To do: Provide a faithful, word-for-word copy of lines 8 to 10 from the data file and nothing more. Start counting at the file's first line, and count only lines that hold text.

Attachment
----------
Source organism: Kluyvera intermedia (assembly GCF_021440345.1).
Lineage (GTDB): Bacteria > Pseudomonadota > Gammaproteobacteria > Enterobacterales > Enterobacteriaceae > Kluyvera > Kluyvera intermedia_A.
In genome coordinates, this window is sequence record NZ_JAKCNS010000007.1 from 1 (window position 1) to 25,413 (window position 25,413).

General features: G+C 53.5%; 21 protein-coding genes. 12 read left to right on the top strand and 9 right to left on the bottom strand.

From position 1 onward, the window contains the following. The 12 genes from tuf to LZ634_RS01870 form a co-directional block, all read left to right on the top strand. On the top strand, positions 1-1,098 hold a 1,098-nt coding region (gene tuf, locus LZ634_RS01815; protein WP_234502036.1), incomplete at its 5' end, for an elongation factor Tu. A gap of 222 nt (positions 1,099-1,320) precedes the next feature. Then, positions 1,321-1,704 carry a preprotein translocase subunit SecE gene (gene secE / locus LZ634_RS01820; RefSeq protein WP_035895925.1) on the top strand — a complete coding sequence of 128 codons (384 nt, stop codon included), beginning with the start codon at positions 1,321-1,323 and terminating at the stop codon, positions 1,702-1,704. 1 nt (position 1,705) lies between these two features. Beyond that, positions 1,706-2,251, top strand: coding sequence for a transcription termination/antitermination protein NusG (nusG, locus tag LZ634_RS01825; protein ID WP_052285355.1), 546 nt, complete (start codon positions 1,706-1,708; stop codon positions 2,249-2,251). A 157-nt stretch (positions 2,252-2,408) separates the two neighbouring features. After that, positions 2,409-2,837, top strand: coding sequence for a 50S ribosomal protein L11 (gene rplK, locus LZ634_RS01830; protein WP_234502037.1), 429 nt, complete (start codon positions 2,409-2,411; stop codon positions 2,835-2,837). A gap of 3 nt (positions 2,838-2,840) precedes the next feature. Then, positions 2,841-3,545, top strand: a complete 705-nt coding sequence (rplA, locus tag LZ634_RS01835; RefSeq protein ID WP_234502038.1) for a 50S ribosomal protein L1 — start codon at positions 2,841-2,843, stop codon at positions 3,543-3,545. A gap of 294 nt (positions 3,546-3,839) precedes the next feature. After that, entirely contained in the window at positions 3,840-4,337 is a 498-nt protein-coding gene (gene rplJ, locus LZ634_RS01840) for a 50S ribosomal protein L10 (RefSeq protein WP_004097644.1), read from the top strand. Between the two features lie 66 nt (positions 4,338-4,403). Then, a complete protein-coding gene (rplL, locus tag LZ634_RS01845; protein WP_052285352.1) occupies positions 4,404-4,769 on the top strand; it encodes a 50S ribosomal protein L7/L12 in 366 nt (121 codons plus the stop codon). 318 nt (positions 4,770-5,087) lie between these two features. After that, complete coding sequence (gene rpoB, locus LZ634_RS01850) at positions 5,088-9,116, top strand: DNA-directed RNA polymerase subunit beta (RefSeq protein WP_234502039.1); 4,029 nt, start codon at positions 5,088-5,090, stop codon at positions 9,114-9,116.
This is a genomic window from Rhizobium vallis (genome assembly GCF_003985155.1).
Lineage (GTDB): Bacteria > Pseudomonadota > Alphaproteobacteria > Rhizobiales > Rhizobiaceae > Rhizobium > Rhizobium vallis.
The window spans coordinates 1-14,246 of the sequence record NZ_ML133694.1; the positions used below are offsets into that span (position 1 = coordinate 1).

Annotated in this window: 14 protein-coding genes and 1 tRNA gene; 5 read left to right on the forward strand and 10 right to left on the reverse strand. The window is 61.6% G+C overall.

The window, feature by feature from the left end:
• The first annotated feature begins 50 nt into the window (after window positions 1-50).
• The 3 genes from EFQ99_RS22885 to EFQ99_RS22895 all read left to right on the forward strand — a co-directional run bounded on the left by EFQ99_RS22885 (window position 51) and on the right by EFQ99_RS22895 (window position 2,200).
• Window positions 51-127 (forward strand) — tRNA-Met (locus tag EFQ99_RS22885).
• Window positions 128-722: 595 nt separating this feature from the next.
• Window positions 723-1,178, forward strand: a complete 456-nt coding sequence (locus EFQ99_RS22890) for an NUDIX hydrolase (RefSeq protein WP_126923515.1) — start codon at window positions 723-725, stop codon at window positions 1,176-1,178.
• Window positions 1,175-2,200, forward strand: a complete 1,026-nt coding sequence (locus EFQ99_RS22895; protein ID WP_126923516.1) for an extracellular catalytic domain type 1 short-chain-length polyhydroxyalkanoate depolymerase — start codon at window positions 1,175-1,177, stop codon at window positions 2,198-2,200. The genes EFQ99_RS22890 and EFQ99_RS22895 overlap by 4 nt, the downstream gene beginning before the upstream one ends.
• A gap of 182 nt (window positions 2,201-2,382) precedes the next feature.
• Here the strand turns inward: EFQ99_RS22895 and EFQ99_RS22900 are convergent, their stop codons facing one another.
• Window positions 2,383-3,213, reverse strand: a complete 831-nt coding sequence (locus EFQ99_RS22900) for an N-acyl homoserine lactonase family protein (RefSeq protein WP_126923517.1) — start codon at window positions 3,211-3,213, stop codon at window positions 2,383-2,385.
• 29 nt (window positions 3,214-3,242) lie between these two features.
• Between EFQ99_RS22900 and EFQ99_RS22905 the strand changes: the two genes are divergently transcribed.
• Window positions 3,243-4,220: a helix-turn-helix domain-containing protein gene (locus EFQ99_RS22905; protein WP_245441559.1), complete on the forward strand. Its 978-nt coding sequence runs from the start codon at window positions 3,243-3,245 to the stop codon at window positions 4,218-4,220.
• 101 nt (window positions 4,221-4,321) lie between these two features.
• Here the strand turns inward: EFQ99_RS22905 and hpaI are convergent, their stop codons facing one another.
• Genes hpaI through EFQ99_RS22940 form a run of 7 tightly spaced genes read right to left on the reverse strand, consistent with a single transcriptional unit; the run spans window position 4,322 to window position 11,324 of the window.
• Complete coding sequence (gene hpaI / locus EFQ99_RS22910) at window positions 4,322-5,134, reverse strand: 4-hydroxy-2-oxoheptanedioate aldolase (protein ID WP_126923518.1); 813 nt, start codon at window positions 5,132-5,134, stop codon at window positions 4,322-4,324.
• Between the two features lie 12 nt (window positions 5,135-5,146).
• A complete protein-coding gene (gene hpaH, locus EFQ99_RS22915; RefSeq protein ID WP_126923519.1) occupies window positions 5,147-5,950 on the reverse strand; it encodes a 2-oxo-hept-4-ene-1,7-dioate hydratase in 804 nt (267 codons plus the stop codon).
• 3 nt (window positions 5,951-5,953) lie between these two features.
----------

The window spans coordinates 1-14,246 of the sequence record NZ_ML133694.1; the positions used below are offsets into that span (position 1 = coordinate 1).

Annotated in this window: 14 protein-coding genes and 1 tRNA gene; 5 read left to right on the forward strand and 10 right to left on the reverse strand. The window is 61.6% G+C overall.

The window, feature by feature from the left end: